News 12 at 11, February 8, 2008
AUGUSTA, Ga -- It's a major disaster for Savannah and a major response in Augusta.
For more than 24 hours now, crews at the Burn Center at Doctors Hospital have been busy; starting with the major challenge of just getting these severely injured people here for treatment.
Dr. Fred Mullins got the first phone call around 8 o'clock Thursday night. This was not a drill, but a full blown disaster. He took a team to Savannah, sized up the injuries and had the first patients arriving at Doctors Hospital just an hour later.
"The majority of the patients have facial, trunk, upper extremity, and then larger burns there's about eight patients that have sixty percent plus burns and they include their legs." Dr. Mullins said when addressing the media at a news conference on Friday.
Tanya Simpson is an Assistant Vice President of burn services. "Today we've got about 35 nurses in the unit, to O.R. teams are all here, and we're working very hard to manage the patients pain, prepare them for the operating room, and to deal with the family needs because it's a traumatic time in these families lives."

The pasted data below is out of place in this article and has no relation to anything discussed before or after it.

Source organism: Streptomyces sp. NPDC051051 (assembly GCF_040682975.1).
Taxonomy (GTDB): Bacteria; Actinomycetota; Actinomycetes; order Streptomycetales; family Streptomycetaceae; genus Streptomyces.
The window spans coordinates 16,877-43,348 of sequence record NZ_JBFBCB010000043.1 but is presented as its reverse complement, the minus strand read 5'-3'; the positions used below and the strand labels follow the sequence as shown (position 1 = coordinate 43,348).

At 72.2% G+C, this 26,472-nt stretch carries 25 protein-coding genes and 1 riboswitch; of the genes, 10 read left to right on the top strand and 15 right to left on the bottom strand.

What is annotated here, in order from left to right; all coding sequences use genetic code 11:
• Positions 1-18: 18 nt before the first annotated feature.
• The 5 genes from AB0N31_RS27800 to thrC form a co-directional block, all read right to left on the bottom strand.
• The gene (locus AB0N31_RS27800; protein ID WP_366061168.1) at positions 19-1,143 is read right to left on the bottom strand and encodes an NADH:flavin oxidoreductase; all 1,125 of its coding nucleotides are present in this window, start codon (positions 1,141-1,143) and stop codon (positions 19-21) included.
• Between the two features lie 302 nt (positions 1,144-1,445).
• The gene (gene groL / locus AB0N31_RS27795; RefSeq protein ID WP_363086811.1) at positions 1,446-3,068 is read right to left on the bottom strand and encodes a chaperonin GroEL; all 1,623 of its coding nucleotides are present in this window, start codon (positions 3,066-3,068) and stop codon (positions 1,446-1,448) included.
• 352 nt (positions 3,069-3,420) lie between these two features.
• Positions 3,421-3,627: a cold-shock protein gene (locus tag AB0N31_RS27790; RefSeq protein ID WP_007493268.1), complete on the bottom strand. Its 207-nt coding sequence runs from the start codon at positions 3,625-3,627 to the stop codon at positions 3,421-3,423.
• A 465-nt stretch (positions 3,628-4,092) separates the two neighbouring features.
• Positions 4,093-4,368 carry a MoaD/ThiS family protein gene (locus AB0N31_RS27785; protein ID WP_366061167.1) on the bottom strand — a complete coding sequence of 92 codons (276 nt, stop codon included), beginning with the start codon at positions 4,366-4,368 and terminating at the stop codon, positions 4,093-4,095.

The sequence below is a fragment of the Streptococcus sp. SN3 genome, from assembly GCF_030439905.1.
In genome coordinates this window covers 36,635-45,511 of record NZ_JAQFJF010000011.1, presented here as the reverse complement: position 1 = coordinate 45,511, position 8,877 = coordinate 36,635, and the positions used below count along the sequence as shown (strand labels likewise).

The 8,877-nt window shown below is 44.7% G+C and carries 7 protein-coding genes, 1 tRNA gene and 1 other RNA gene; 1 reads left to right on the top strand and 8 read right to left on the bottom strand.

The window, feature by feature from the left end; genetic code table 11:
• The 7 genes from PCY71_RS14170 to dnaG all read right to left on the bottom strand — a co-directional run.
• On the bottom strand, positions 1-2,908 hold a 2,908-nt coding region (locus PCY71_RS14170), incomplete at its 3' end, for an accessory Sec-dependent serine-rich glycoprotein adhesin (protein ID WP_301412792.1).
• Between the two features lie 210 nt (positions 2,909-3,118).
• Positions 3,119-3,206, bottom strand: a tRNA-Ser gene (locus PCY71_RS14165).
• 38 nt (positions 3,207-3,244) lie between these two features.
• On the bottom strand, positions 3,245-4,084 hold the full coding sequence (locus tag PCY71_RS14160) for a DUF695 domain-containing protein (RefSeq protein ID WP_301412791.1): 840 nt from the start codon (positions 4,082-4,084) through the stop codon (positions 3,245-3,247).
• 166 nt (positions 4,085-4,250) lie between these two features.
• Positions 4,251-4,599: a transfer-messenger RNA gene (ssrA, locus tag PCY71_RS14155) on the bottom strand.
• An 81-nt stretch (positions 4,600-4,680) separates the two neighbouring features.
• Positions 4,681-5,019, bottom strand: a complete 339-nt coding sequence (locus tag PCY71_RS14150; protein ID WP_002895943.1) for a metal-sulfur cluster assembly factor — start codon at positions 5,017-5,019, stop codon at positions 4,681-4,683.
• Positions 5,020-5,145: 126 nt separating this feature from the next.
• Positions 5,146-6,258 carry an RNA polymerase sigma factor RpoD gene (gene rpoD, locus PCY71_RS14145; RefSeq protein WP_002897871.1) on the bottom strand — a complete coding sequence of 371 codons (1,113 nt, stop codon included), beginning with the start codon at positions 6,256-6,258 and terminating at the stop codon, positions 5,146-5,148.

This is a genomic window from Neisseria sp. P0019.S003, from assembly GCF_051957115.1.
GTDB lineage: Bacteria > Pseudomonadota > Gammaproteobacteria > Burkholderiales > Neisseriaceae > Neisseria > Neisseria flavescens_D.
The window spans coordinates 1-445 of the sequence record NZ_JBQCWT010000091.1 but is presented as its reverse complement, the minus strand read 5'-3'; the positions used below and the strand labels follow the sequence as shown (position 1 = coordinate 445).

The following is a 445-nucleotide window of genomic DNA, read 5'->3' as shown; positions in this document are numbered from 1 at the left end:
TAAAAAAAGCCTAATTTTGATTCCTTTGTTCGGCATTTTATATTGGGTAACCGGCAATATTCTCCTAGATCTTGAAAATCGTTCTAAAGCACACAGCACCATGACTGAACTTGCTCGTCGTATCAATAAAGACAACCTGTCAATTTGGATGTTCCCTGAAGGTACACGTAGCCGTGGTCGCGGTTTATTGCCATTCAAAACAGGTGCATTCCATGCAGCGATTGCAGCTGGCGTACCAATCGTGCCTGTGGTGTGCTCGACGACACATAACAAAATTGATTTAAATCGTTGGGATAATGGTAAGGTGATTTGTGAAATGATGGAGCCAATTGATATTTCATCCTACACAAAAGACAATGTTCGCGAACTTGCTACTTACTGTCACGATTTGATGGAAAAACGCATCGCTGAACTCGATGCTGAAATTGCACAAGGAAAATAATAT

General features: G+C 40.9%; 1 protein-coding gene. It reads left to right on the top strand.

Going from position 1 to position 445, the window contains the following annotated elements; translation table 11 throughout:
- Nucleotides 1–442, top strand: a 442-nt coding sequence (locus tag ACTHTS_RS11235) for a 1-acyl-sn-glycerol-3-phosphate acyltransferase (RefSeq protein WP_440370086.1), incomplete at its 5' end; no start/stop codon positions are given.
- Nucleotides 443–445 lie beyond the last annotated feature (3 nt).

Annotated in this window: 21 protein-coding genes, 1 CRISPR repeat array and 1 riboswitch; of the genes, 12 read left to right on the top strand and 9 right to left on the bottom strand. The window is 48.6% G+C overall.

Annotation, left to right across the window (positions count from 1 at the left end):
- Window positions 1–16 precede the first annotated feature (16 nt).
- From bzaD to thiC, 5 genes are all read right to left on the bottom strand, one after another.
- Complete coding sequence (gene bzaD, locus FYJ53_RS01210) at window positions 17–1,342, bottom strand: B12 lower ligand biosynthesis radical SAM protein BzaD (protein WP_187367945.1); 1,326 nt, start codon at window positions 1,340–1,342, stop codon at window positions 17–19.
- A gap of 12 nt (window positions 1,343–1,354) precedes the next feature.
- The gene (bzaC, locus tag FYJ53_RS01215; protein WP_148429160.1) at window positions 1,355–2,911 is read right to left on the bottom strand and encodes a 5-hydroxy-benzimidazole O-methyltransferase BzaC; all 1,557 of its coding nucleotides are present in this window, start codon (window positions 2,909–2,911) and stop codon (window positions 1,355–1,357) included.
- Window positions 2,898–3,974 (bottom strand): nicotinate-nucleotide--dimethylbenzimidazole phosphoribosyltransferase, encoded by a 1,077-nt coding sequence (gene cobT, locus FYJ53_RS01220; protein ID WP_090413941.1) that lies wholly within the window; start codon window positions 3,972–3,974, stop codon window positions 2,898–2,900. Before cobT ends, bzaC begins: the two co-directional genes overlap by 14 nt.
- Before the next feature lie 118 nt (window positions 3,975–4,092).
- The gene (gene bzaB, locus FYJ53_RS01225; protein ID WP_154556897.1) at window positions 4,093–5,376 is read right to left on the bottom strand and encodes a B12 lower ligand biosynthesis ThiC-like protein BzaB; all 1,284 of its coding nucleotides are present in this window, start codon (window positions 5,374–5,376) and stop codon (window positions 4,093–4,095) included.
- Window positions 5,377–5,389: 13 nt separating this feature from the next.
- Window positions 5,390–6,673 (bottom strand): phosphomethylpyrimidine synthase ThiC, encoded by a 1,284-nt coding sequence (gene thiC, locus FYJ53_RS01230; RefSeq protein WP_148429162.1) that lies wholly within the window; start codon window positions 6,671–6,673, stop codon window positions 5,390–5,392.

You never really know how you will respond in the face of a disaster on this large of a scale.
The president of Doctors Hospital, Shane George, says from the first responders on it's a textbook example of round the clock cooperation. "We've actually been working all through the night to take care of the patients, to transport the patients here to Doctors Hospital's Joseph M. Still Burn Center. We're extremely proud of the coordination that took place to get these patients the emergency medical treatment that they needed after this disaster."
And getting those burn patients here was just the beginning. Today the O.R. was going non-stop with a dozen different surgeries before the sun set and plans to do six more before they're finished.
And these operations and the recovery process for these victims, could be months, even years in the making.
Dr. Mullins says this is only the beginning of a long journey for these people. The reality is that several victims may loose limbs and they face operation after operation, but Dr. Mullins adds the goal is to get everyone of these patients back home.